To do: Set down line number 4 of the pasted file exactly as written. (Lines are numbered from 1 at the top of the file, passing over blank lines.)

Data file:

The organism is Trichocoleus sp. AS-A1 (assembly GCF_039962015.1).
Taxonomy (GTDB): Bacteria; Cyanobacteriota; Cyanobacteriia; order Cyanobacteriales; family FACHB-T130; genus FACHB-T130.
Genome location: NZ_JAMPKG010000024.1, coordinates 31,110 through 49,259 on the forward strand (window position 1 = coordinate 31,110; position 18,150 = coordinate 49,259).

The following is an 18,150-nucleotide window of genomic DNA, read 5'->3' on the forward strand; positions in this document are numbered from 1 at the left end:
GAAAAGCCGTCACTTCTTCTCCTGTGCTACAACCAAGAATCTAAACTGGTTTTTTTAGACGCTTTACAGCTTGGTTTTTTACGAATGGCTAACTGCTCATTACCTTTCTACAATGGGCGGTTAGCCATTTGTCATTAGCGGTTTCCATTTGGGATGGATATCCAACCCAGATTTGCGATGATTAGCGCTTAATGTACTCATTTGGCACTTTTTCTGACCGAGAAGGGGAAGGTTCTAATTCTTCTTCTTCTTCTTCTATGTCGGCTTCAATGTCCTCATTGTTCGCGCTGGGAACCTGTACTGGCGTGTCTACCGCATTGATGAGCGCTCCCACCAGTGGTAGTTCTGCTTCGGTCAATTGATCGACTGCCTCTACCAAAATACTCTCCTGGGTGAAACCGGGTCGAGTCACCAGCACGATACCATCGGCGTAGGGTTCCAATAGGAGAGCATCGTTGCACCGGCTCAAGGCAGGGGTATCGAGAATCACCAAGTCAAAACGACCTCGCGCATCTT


The following is an 18,150-nucleotide window of genomic DNA, read 5'->3' on the forward strand; positions in this document are numbered from 1 at the left end: